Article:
:: George Bush’s paintings
The soul of an ex-president
by David Hoppe
Kurt Vonnegut famously said that doing art “makes your soul grow.” He also observed that President George W. Bush had a “psychopathic personality.” So you can’t help but wonder what Kurt would have made of the news that George has taken up painting.
It seems a hacker managed to find his way into an on-line stream of Bush family communications. Among the things he found there were images. These included a documentary photo of the former POTUS, clad in shorts and a ball cap, daubing at an easel. Better still, the hacker was able to reveal a couple of Bush’s paintings.
W is not the first world leader to pick up a brush. Eisenhower and Churchill were both so-called Sunday painters; Adolf Hitler actually managed to get into art school, where his work found little favor, embittering the would-be aesthete and, according to some, prompting him to take up politics.
As artists, those 20th Century potentates shared a certain conservatism, preferring, for the most part, to paint what they saw in the landscape in front of them. Bush, if the two paintings we’ve seen so far are any indication, is up to something else.
For starters, both paintings are set in a bathroom. The first takes place in a tub. It is painted from the bather’s point of view, so we see a pair of knees jutting up from cloudy water then, further off, two sets of toes propped against the tub’s far wall. A gush of water pours down from the tap; there is a black border immediately around the top of the tub and a beige tile wall above that. A white towel hangs down from the upper edge of the frame.
The second painting is a shower scene. A man, naked from the waist up, stands with his back to us in front of a tile wall, as water falls from a showerhead. A circular shaving mirror hangs from the showerhead and, in it, we see the reflected face of the bather. That face, it is fair to say, bears a more than passing resemblance to the forty-third president of the United States.
These images are composed in a slightly off-kilter, asymmetrical way. The technique is blunt and a little cartoonish, but not exactly primitive. It is sharp-edged and shadowless in a way that recalls David Hockney’s paintings of southern California swimming pool scenes. The more I look at them, the more I have to say that…I kind of like them.
It is impossible to write this without being struck by our national penchant for revisionism when it comes to the lives of ex-presidents. And so Richard Nixon, the man who created the Enemies List and tried to circumvent the Constitution, in his dotage, becomes a visionary diplomat; Jimmy Carter, reviled for being humorless and ineffective during his single term, is now a sage humanitarian; Ronald Reagan’s lies are remembered warmly as the work of a great communicator; Bill Clinton’s sexual shenanigans get redrawn as charisma.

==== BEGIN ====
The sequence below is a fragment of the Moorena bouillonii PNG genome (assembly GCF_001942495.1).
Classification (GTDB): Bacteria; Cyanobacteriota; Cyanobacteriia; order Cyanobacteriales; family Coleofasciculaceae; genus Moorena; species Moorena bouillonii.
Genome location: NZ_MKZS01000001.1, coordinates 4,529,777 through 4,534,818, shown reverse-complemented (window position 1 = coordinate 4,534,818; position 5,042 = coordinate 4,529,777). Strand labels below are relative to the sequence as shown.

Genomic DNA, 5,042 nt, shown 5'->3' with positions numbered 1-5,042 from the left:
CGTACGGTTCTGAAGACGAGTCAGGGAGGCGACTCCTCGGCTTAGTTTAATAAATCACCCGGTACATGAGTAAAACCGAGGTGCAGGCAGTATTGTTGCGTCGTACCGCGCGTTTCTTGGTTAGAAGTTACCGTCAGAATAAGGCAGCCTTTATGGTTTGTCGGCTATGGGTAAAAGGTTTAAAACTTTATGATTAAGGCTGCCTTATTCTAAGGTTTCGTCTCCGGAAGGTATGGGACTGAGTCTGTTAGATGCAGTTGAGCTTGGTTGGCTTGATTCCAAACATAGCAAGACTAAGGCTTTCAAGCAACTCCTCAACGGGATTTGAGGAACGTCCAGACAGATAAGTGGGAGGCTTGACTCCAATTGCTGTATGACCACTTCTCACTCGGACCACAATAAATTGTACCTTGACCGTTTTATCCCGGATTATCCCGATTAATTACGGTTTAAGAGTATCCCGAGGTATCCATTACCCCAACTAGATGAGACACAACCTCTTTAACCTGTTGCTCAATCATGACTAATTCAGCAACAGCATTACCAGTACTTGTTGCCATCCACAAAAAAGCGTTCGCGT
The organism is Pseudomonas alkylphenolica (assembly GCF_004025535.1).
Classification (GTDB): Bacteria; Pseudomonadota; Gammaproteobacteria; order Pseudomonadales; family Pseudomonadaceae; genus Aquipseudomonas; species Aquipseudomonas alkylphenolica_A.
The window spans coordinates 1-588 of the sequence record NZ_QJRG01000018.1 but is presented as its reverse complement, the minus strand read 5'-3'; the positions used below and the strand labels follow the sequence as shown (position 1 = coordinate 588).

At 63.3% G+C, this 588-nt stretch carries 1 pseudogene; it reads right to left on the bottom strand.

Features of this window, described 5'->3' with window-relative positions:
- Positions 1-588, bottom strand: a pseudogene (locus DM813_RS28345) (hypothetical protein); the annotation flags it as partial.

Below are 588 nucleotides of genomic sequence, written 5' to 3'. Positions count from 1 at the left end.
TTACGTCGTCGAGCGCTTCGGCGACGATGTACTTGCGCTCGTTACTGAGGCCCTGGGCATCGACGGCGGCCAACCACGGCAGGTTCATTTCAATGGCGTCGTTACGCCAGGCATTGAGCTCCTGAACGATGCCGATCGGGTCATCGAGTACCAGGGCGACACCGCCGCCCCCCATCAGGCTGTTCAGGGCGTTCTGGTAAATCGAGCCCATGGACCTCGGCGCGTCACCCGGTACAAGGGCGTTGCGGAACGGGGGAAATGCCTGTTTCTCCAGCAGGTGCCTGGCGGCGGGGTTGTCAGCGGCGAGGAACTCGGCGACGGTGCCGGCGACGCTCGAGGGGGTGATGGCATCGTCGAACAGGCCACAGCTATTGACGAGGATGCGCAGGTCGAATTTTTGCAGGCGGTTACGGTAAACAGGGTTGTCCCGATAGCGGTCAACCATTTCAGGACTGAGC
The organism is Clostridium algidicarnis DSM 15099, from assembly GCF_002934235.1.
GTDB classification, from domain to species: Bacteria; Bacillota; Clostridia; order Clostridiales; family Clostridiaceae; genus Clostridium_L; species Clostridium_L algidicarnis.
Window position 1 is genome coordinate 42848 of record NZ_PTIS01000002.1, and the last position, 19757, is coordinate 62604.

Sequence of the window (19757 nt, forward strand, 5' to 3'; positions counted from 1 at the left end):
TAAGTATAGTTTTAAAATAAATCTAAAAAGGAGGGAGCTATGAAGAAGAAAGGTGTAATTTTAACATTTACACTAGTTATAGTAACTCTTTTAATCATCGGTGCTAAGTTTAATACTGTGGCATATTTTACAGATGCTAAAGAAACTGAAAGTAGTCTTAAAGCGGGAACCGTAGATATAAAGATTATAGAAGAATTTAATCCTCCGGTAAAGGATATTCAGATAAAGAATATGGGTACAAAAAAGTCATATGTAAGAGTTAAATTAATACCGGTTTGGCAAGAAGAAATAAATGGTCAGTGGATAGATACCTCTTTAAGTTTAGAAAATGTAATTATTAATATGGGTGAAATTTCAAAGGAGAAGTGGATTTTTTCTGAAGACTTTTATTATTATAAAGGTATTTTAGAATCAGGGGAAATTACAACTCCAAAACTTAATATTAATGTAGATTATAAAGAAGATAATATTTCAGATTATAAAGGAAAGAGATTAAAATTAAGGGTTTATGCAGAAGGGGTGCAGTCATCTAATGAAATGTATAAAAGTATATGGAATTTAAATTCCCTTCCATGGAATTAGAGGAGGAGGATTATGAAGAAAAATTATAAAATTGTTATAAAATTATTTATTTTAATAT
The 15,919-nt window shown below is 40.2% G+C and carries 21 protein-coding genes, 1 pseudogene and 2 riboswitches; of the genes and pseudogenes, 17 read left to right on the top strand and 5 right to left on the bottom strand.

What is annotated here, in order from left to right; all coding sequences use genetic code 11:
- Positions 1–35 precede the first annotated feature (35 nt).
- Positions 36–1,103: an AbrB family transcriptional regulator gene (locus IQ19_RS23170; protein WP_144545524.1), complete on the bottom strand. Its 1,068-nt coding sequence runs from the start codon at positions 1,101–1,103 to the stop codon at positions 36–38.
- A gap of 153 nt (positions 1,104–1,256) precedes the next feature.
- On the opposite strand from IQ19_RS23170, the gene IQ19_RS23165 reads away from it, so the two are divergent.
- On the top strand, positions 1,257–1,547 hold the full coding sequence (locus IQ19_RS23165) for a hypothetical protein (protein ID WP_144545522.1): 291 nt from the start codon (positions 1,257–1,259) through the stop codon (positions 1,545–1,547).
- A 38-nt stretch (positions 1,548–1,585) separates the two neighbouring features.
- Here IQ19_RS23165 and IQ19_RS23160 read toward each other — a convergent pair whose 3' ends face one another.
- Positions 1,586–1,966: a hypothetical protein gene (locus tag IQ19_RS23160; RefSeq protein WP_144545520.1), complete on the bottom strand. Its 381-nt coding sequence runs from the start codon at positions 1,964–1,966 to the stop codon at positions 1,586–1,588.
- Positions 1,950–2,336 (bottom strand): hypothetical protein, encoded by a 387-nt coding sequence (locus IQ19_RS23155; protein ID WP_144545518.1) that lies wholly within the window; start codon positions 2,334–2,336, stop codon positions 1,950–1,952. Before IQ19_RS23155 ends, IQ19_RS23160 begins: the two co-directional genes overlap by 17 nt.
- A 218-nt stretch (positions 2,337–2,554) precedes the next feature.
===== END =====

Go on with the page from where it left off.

In the matter of George W. Bush, in case we need reminding, we have an ex-prez who took office through Supreme Court fiat, flat-out lied to gin up public support for an unnecessary war in Iraq and presided over bubble-based economic policies that substituted easy credit for real prosperity. If he has been keeping a “low profile” since stepping down, that’s because his presidency can’t stand scrutiny; if he were to travel abroad, there are some countries that might try to arrest him for war crimes.
No wonder the scenes he paints happen in the most private room in the house.
Part of the charm of Bush’s paintings is their intimacy. He is literally stripped bare. For some artists, this is an act of defiance. But that’s not what’s going on here. Rather, Bush seems to be owning up to something we’ve probably known about him from the start.
When Bush first ran for president, it was said he was the kind of guy with whom you could sit and drink a beer. That this hardly qualified him to be leader of the most powerful nation on earth was lost in the shuffle. It helped obscure the fact that he’d been an indifferent student, an absent air national guardsman, and a lack luster businessman whose political success was tee’d up by his fabulously well-connected parents.
Being president seemed an awful prize for Bush. It exaggerated his weaknesses and dwarfed his modest strengths. The terrorist attacks at the beginning of his first term would define his entire presidency, in part because of their horrific nature, but also because of his lack of capacity to lead the country through its state of shock. Our politics still suffers from the delusional thinking that enabled Bush’s two terms.
So while these paintings were seemingly intended only for the eyes of Bush’s family, their public unveiling turns out to be an inadvertent gift. It’s hard to think of another figure of this stature — if stature is the word — to so completely bring his image down to its proper, human scale. For Bush, growing his soul has meant cutting himself down to size.